Army leaders scramble to stop the spread of coronavirus after mitigation fails - Task & Purpose

Exclusive: Top Army leaders are scrambling to stop the spread of COVID-19 after mitigation proves ‘insufficient,’ documents reveal

"Additional measures and actions are required to protect the force from further spread of COVID-19," said one Army document.
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Short by more than $891 million to combat the coronavirus outbreak threatening the U.S. public health system, senior leaders of the U.S. Army are locked in debate over whether they should continue military exercises and mass troop formations despite its own intelligence estimates which indicate that efforts to stop the rapidly-spreading disease have failed.

On Monday afternoon Army Secretary Ryan McCarthy and Gen. James C. McConville, the Army’s top-ranking officer, joined other military generals and enlisted soldiers of various stars and chevrons to receive an update on the novel coronavirus, or COVID-19, via secure video teleconference. The meeting came a day after the Pentagon announced its first death from coronavirus complications.

U.S. Army sources briefed on the discussions told Task & Purpose that among the top brass, there are voices which have advocated for a pause in all nonessential training in favor of maintaining health within the rank-and-file of the U.S. Army. Some of the top commanders have warned that if drastic measures are not implemented soon, the Army will face a serious degradation of health as more and more soldiers become infected.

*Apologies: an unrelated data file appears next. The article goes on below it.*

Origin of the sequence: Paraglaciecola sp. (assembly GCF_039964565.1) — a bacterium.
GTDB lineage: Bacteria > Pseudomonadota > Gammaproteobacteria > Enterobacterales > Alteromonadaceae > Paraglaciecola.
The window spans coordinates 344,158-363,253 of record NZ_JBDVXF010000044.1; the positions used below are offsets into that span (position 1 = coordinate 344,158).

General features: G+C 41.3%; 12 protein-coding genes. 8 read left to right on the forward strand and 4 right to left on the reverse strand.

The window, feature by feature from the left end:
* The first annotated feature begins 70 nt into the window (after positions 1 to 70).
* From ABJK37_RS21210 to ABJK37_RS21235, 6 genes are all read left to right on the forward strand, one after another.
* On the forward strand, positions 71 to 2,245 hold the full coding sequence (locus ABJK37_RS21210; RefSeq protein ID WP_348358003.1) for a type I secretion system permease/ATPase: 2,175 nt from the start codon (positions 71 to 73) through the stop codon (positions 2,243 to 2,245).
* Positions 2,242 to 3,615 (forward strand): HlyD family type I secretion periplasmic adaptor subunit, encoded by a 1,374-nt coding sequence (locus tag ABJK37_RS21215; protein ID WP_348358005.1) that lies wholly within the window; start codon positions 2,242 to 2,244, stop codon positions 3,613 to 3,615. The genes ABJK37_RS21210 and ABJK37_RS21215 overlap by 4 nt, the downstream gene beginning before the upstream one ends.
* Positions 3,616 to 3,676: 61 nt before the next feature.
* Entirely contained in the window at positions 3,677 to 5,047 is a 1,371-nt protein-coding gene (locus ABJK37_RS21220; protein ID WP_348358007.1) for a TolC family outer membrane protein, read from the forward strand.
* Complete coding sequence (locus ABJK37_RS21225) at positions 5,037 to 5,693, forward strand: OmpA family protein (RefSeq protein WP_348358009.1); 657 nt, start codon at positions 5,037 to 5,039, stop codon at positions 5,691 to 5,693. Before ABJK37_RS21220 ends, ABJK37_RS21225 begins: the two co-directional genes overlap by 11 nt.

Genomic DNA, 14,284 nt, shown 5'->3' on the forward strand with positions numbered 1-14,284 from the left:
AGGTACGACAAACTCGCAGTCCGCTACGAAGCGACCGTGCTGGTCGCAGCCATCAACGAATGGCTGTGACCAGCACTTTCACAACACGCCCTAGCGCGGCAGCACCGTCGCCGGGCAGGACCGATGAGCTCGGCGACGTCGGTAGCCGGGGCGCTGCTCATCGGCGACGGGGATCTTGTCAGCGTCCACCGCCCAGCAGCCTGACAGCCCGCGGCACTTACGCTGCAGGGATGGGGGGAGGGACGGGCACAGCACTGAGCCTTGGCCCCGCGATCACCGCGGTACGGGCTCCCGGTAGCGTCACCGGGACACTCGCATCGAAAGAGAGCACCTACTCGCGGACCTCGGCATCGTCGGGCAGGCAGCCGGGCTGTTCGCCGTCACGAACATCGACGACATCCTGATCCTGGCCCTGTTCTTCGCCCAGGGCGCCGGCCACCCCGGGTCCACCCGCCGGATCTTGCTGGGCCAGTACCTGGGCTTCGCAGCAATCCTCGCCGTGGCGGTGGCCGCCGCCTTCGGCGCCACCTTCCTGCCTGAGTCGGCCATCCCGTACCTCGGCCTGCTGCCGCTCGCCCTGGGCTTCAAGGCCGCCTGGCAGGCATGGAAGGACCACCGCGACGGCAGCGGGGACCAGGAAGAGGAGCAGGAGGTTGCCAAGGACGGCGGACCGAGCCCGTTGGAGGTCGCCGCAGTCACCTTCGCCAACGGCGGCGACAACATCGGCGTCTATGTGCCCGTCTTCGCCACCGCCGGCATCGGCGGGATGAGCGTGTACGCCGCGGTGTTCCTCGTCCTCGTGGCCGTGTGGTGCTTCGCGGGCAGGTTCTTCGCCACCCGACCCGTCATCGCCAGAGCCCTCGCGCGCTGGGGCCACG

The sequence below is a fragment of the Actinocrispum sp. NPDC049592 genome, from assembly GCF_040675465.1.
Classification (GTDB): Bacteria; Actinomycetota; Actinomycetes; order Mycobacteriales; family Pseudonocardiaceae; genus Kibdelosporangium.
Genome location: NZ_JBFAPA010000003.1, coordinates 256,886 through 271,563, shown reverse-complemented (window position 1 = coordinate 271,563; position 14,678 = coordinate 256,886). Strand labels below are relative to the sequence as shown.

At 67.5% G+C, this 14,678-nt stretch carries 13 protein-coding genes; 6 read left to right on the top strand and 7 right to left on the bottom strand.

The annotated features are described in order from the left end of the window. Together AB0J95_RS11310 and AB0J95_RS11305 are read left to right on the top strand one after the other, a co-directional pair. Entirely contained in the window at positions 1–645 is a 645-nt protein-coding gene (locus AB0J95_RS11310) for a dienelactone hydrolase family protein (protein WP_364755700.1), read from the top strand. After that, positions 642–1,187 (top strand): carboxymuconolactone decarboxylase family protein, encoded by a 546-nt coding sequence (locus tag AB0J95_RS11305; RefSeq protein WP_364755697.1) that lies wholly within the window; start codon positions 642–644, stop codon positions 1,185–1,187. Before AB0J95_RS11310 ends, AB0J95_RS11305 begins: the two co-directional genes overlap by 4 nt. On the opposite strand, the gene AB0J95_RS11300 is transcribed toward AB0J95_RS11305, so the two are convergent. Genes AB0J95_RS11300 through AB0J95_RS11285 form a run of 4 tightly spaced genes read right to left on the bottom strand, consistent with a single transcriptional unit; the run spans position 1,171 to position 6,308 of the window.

That morning, a message from the Department of the Army at the Pentagon sent out a message to all U.S. Army commands. The message contained no ambiguity, just curt honesty: “Mitigation measures taken by the U.S. Army to blunt the spread of COVID-19 have proven insufficient. COVID-19 continues to spread geographically as the number of infected persons continues to rise,” according to a document marked unclassified that was obtained by Task & Purpose.

The message added: “Civilian capability and capacity are becoming more stressed as dense population centers continue to report higher rates of infection that are impacting major transportation hubs and supply chains. Additional measures and actions are required to protect the force from further spread of COVID-19.”

Army Gen. James McConville

Gen. James McConville.

On Wednesday, the U.S. Army ordered every base commander in the United States and abroad to raise its health protection posture to “Health Protection Condition Charlie,” meaning the threat of coronavirus is substantial. Rapid response forces were ordered to go into Health Protection Condition Delta — the highest level — which indicates a severe threat of coronavirus, according to the same document obtained by Task & Purpose. Officials indicated that the measures were to safeguard strategic readiness and preserve the capabilities of units able to respond quickly to situations around the globe.

Despite the blunt assessment and the continued spread of the virus, which has now affected hundreds of service members, family members, and DoD civilians, soldiers in the United States and overseas continue to head to the field for training per the orders of their commanders. Although Defense Secretary Mark Esper cautioned troops from holding mass troop formations and urged them to follow guidelines laid out from the Centers for Disease Control and Prevention, he said at a virtual town hall streamed to Facebook Live on Tuesday: “We have a mission and that is to maintain that mission and mission readiness and that includes physical fitness.”

Chief Master Sgt. Ramón Colón-López, the senior enlisted advisor to Gen. Mark Milley, the chairman of the Joint Chiefs of Staff said, ““On the subject, we have to revert back to the trust of the chain of command, the people closest to the troops out there in the field. We’re trusting local commanders and medical professionals to provide information and take the prudent steps to make sure they contain or prevent the spread of the disease, but also we can’t forget there is a mission requirement for a lot of these units.”

Defense Secretary Mark Esper